In the same vein of things, there is a bit of issue with the camera work. For a lot of the time, the player is at a good distance from Mirrim and can gauge what’s happening and where they are without too much difficulty. However, on more expansive puzzles and situations, I feel like the corporeal box around Mirrim was harder to guess in terms of relativity: that is to say, I couldn’t always get a good fix on where I was and was not. Right at the start, there’s a sequence of needing to leap over logs and platforms while on a moving slab of rock in a river, and I had to redo this several times. Not because it was too hard or because of breakneck timing, but because I found myself suddenly plunging into the icy waters due to me thinking there was more or less area to land than there actually was. This section was an absolute nightmare in handheld mode, so I spent an undue amount of time playing on the television, something I abhor when the Switch is so convenient for mobile gaming.
Running and jumping aside (executed fairly well), the inclusion of the Ember powers is both something interesting and, ironically, far, far easier on the Switch than on the PC. So you’re supposed to hold down a Z button to maintain the Ember form while also moving around with the joystick, and you can run out of Ember juice or simply separate too far from the other Ember, causing the game to vibrate angrily and slow you down more and more till you simply can’t stretch any further. So when you’re trying to navigate two sparks at once, through mirror image areas and you can only really look one place at a time, having your hands significantly further apart somehow made the disassociation easier. Also, being able to hand one Joycon to a friend and say “here, you’re purple now” makes the puzzles a damn breeze. They’re completely doable by a solo play (especially on easy difficulty), but handing off to other players on occasions that aren’t boss battles make it next to nothing.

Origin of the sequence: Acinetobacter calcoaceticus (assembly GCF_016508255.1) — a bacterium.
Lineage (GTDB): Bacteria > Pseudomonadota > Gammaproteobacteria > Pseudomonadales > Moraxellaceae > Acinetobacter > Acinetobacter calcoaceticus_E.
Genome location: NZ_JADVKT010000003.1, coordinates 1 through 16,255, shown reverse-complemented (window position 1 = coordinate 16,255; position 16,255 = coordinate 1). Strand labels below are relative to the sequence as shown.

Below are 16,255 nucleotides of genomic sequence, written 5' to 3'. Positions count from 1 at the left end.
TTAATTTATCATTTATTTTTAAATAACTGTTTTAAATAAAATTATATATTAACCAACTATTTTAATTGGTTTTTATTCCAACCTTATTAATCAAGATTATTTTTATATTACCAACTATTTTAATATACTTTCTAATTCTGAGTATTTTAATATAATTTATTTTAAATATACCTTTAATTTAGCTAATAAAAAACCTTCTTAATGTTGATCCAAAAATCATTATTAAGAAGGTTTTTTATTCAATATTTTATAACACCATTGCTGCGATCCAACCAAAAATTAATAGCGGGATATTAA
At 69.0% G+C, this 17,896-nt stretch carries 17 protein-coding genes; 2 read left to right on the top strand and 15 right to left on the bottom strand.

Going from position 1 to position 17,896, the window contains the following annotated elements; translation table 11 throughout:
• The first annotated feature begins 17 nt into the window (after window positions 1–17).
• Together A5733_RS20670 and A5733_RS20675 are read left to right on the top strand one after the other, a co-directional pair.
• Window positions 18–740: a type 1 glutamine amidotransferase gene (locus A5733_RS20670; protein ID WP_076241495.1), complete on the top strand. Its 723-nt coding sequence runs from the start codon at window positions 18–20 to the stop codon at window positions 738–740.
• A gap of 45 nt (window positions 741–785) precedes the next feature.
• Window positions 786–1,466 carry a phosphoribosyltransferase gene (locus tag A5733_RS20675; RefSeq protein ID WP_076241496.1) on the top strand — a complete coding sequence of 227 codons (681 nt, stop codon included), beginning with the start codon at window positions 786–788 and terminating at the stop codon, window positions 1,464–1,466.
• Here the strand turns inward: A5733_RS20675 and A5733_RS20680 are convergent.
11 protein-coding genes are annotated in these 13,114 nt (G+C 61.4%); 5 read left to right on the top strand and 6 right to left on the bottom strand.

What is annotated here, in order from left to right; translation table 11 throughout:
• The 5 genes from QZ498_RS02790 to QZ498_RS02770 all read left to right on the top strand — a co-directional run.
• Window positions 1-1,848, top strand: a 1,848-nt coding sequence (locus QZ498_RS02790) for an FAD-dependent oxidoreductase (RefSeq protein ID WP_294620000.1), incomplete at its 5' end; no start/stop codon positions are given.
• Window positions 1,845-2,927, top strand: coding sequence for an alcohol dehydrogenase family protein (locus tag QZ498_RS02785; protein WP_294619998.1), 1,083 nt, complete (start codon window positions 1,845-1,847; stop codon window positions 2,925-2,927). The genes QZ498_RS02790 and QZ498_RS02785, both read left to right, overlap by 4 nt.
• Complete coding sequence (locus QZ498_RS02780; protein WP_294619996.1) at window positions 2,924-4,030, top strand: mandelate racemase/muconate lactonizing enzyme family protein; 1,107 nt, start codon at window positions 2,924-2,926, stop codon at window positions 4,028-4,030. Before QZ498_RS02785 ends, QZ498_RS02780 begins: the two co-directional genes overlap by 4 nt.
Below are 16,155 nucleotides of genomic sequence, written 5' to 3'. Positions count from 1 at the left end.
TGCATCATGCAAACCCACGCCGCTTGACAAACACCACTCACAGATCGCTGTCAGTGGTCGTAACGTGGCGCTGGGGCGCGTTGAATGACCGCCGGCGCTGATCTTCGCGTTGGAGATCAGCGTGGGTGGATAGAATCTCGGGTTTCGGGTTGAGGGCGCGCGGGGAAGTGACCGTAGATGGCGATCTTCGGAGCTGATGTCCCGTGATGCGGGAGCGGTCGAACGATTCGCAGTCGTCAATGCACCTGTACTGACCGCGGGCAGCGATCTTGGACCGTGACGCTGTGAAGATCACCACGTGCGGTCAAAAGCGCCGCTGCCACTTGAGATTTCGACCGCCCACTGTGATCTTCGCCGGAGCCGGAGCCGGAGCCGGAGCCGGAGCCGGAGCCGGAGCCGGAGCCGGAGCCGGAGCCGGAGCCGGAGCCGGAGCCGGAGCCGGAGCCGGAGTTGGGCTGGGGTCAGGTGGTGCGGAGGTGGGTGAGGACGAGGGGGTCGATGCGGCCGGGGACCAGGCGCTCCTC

I suppose the biggest drawback of Embers of Mirrim is the length. There’s very little to explore in terms of side gaming (some hidden glyphs but that’s about it), and you can definitely knock out the game in fewer than four hours. It’s pretty, and it’s sometimes challenging, but it’s hard to imagine coming back after a relatively short run. By comparison, Ori, who we mentioned up top, is over twice as long on the main story and has a couple of hours of side stuff. Then again, Ori isn’t ever coming to the Nintendo Switch, so I suppose that’s not a fair comparison. Still, players have a tough time justifying price vs. time, and the length of a long movie isn’t always enough for gamers looking for a long weekend or even longer play.
Embers of Mirrim is unique and special, and it’s pretty enough to draw attention while being complex enough to maintain attention. It’s definitely a singular experience: a sequel would feel pretty cheap, and the best we could think of is a spiritual sequel with similar mechanics somewhere totally different. I would actually love to see an animated featurette that emcompasses everything that happens here, and I fully support the indie hunters to dive into this colorful situation. Just know there’s two sides to everything, and this critic is definitely leaning more towards the light.
REVIEW CODE: A complimentary Nintendo Switch code was provided to Bonus Stage for this review. Please send all review code enquiries to firstname.lastname@example.org.